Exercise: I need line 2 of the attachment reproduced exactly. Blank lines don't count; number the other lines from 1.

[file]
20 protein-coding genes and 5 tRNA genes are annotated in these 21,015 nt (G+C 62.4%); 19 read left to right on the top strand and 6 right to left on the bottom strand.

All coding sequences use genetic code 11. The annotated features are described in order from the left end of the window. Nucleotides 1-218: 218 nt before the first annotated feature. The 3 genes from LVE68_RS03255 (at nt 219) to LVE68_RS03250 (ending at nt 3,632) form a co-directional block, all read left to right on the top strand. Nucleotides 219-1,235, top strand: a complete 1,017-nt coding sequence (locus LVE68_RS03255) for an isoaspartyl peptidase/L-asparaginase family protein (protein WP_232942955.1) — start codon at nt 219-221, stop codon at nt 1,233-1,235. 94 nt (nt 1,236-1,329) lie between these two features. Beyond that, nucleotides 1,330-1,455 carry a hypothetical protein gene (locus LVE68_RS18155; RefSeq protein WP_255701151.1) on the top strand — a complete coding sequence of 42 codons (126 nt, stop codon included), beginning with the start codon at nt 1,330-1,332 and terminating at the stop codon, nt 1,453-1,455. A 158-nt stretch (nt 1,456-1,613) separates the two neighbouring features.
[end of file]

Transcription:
All coding sequences use genetic code 11. The annotated features are described in order from the left end of the window. Nucleotides 1-218: 218 nt before the first annotated feature. The 3 genes from LVE68_RS03255 (at nt 219) to LVE68_RS03250 (ending at nt 3,632) form a co-directional block, all read left to right on the top strand. Nucleotides 219-1,235, top strand: a complete 1,017-nt coding sequence (locus LVE68_RS03255) for an isoaspartyl peptidase/L-asparaginase family protein (protein WP_232942955.1) — start codon at nt 219-221, stop codon at nt 1,233-1,235. 94 nt (nt 1,236-1,329) lie between these two features. Beyond that, nucleotides 1,330-1,455 carry a hypothetical protein gene (locus LVE68_RS18155; RefSeq protein WP_255701151.1) on the top strand — a complete coding sequence of 42 codons (126 nt, stop codon included), beginning with the start codon at nt 1,330-1,332 and terminating at the stop codon, nt 1,453-1,455. A 158-nt stretch (nt 1,456-1,613) separates the two neighbouring features.